Henok is of Ethiopian origin and has been in France for five months.  He is one of the 500 refugees living in a tent outside the train station Gare du Nord, in the central of Paris. All refugees in this “illegal camp” are of African heritage: Algeria, Nigeria, Ethiopia, Libya, Sudan and so on. As most others he came by boat: from Sudan to Libya, Libya to Italy and by bus to Paris where he, like many others, was dropped off at Gare du Nord.  Some refugees choose London as a destination others come to Paris. The main reason to why he chose Paris, is he thought he might feel more at home here, as Paris is known for it’s African population.  Henok is hoping to get a permanent residence permit so he can stay; going back home is not even an option.  Being part of the Oromo population, a population ruthlessly targeted in Ethiopia, returning equals dying.  Being homeless in Paris is not easy, and not what he expected or imagined, but he has no other choice. He is grateful for every second he gets to spend in France, and tries to have a positive outlook. The extreme lack of accommodation in a country as well-developed as France, one of the most powerful states in the world, is for Henok incomprehensible. The French population is not to be blamed, he says. “People do come and try to help, but mainly French Arabs. They come with food, clothes, sometimes even money, and white French people usually bring us tea.”

The camp is usually quite calm, no fights, and no problems. The police never come, some charity organizations every now and then, and of course the media. The media is extremely present, and non-wanted, as despite their constant attempts to approach the refugee “camp” (often ruthlessly and with disrespect), nothing ever changes.

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Constantin, 70 years old

“I’d rather live on the streets of Paris than return to Romania.”

Constantin receives no pension from Romania, despite having worked there as a driver in the agricultural sector for 38 years. It’s for this reason that he chose to come and try his luck on the streets of Paris. Having no family, Constantin arrived in France three months ago and hopes to stay for as long as possible.

To survive, Constantin begs for money. He also receives alms from the local churches as well as charity from Emmaus; a French nationwide solidarity movement against poverty started in Paris.

On account of his age, and lacking a firm grasp of the language, Constantin cannot work.  He harbors no wish to depart. Difficult as life in Paris may be, it is better than life in Romania. His only wish is to be able to stay for as long as possible.

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Frédérique Nghiem, 45 years old (L’un et L’autre)

“You must never lose hope.”

Frederique is accommodated by Chapsa (the largest homeless shelter in the Ile de France region), where the atmosphere is not always pleasant and the organization itself is quite strict. For almost 10 years, she has been visiting the association L’un et L’autre (Porte de Villette, Paris) for her daily meal, as she has no other option to feed herself. Being under public care, she receives €80/week from the French government for which she is extremely grateful. She considers herself lucky.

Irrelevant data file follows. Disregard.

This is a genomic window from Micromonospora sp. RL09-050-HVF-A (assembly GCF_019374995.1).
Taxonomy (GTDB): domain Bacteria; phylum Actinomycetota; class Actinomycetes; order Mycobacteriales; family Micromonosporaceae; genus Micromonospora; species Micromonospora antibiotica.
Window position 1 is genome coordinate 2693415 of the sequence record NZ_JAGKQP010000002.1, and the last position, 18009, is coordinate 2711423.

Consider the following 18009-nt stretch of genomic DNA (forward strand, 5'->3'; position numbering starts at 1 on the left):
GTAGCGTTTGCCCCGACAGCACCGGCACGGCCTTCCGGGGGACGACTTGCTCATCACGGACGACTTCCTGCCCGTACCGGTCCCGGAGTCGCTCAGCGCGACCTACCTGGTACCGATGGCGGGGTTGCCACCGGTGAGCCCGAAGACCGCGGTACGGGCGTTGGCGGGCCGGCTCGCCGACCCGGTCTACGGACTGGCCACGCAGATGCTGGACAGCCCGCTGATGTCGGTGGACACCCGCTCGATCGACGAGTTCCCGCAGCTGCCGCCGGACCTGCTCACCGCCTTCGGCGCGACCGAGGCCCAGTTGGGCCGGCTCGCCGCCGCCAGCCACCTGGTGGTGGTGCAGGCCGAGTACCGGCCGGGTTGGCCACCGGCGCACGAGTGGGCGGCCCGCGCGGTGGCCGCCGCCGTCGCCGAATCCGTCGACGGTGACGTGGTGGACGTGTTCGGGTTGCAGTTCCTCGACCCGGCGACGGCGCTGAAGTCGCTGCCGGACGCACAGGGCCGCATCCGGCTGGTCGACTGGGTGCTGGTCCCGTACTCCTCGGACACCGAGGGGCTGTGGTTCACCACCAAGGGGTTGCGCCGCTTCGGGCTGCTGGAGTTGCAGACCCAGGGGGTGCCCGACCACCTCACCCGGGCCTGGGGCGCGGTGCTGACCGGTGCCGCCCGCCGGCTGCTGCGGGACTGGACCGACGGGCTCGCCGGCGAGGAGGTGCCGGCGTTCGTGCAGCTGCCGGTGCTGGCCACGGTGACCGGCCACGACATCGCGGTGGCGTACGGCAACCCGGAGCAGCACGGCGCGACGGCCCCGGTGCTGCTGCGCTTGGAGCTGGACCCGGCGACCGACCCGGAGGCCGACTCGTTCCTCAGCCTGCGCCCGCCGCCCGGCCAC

Following a life-threatening illness and more than eight operations, she has never been able to adapt to a working life.  If she has somehow retained the strength to go on, staying positive and believing in a better future, it’s all thanks to her man.  “My little man,” she calls him with a big smile on her face.

Despite her difficulties, Frederique remains optimistic and positive; believing in a better world for everyone. “You must never lose hope.”  Her great regret, is that of having a family who want nothing to do with her. If there is one thing she could wish for, it’s to one day make peace with her mother and sister, and be accepted just the way she is.

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Helmut, 59 years old

“It’s my choice, this is what I want.”

Herman is of German origin. He is divorced and has a son. Having obtained several degrees, his two main professions in the past were that of mechanic and slater. Today he is a street artist, painting and drawing on the streets of Paris. A year and a half ago he decided to sell his studio and apartment to buy a caravan, in which he’s been living since. It’s a mode of life he is very content with; without difficulties, but to the contrary, evoking a sensation of freedom.

Helmut can be found at Palais Royale in Paris, where he spends his days painting. He doesn’t accept any financial aid from the government, nor from the various associations in Paris. He lives off the money he makes from his art and doesn’t complain; he appreciates the generosity of his clientele. His plan is to make enough money to be able to afford a house one day, whilst continuing to create his works, painting in the streets.

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Hrisw, 57 years old

“How do you feed four children with €10 a month?”